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Central America and the Caribbean to Strengthen Cooperation for Reducing Risks of Natural Disasters (22 – 25 March, San José, Costa Rica)
Geneva, 22 March 2010 (WMO) – The World Meteorological Organization (WMO) is bringing together, for the first time, all stakeholders involved in reducing impacts of extreme weather and water events in Central America and the Caribbean. The Multi-hazard early warning system workshop, which will take place from 22 to 25 March in San José, Costa Rica, will bring together senior executives from the National Disaster Risk Management agencies, National Meteorological and Hydrological Services, and all agencies supporting early warning systems in the region. The purpose is to enhance early warning system capacities for saving lives by fostering cooperation among all those involved and linking to latest developments in forecasting.
Participants in the workshop will build on experiences and good practices in the region and beyond to produce a plan of action for strengthening early warning systems. Special attention will also be given to the development of the early warning system for Haiti and the rebuilding of its National Meteorological Service.
Early warning systems save lives. Statistics show that although over the last 50 years economic losses linked to extreme hydro-meteorological events have increased nearly 50 times, however, loss of life caused by these hazards has decreased significantly. This has been attributed to linking warnings from monitoring and forecasting of hydro-meteorological hazards to effective emergency preparedness, especially in most vulnerable countries.
Between 1980 and 2007, globally, nearly 90% of disasters related to natural hazards, 70% of casualties and 75% of economic losses were caused by meteorological, hydrological and climate related hazards such as tropical cyclones and storm surges, floods, droughts, and extreme temperature. In Central America and the Caribbean, during the same period, 91% of disasters, 70% of casualties and 91% of economic losses have been attributed to those hazards.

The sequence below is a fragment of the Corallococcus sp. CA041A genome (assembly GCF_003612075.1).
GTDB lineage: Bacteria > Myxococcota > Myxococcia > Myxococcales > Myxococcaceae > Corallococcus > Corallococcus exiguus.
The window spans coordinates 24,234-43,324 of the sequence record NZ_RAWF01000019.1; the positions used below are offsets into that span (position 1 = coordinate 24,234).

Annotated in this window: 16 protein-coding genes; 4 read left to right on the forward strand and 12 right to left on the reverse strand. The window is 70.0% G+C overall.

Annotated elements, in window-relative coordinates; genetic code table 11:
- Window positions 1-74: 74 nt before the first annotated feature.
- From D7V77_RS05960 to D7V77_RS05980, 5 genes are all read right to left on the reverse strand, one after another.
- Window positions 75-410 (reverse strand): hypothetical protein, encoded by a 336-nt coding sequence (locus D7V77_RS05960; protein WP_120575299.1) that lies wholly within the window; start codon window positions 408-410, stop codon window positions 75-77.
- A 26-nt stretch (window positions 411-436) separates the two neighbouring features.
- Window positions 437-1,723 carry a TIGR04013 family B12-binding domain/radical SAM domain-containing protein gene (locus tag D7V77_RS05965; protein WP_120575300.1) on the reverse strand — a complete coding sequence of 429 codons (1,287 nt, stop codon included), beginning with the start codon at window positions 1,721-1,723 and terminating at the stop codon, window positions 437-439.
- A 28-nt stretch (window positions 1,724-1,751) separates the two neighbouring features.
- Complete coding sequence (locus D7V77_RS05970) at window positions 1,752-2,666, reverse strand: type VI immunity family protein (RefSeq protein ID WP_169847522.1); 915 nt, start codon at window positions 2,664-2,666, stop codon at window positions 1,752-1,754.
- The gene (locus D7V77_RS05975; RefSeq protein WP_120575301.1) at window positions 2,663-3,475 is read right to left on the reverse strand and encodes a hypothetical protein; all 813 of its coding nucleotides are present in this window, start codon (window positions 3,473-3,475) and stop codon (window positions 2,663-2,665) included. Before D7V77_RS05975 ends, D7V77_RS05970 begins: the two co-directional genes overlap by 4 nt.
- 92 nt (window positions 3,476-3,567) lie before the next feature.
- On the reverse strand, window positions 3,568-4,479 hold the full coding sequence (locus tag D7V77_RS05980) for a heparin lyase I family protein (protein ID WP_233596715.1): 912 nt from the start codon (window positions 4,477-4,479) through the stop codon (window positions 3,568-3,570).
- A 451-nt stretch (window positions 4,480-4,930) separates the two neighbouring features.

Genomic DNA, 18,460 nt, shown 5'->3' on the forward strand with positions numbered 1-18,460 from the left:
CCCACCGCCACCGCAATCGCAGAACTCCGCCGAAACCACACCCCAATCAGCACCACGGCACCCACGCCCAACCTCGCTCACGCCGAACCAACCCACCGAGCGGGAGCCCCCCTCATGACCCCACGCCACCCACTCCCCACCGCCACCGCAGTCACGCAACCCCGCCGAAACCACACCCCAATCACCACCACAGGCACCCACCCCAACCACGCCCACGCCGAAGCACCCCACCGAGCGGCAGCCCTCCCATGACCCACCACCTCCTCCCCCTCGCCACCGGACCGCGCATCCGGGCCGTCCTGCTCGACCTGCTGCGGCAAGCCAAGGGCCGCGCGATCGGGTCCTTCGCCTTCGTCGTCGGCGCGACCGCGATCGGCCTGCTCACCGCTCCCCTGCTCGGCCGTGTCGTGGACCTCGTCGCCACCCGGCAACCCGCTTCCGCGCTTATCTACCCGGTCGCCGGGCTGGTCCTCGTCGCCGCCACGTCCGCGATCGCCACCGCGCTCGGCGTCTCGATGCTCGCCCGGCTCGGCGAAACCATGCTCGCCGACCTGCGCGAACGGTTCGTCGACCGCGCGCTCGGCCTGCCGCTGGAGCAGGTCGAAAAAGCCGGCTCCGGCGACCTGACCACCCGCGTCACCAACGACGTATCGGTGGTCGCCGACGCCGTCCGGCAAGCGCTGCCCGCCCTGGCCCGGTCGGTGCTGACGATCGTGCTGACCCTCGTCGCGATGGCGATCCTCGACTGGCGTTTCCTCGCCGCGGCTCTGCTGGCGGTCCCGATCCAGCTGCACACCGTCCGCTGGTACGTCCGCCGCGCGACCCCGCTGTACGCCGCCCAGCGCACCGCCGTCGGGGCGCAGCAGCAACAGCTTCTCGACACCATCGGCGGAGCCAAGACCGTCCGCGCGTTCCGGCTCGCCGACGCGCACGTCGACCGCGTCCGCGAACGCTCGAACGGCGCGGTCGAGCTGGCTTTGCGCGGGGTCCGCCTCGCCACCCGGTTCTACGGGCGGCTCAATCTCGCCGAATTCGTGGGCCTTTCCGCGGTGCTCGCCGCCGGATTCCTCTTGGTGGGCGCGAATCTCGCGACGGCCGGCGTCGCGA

A number of countries including China, Cuba, France, Italy and the United States of America, will share their good practices in early warning systems during the workshop.
“Early warning systems require a strong coordination among all agencies involved to ensure that information and warnings are provided in a timely fashion and efficiently in support of emergency preparedness and response planning. Such cooperation has proved instrumental in saving of lives and livelihoods”, says Michel Jarraud, Secretary-General of WMO.
The WMO workshop is co-hosted by the Instituto Meteorológico Nacional and the Comisión Nacional de Prevención de Riesgos y Atención de Emergencias of Costa Rica. It is organized with the support of the United States National Oceanographic and Atmospheric Administration - National Weather Service (NOAA-NWS), the United Nations International Strategy for Disaster Risk Reduction (UN -ISDR), the United Nation Development Programme (UNDP), the International Federation of Red Cross and Red Crescent (IFRC), the World Bank, El Centro de Coordinación para la Prevención de los Desastres Naturales en América Central (CEPREDENAC), and the Caribbean Disaster Emergency Management Agency (CDEMA).
Special session on Haiti
A special session will be devoted to the implementation of the Haiti warning system for the 2010 rainy and hurricane season, and the longer-term multi-hazard early warning system development for the country. Meteorological Services of Haiti were destroyed by the earthquake which devastated the country on 12 January 2010.
WMO is working with Haiti and countries in the region to ensure availability of meteorological and hydrological information during the upcoming rainy and hurricane seasons, and to support the longer-term development of the National Meteorological Services.
A WMO fact sheet explains the urgent need for restoring meteorological capacities in Haiti.
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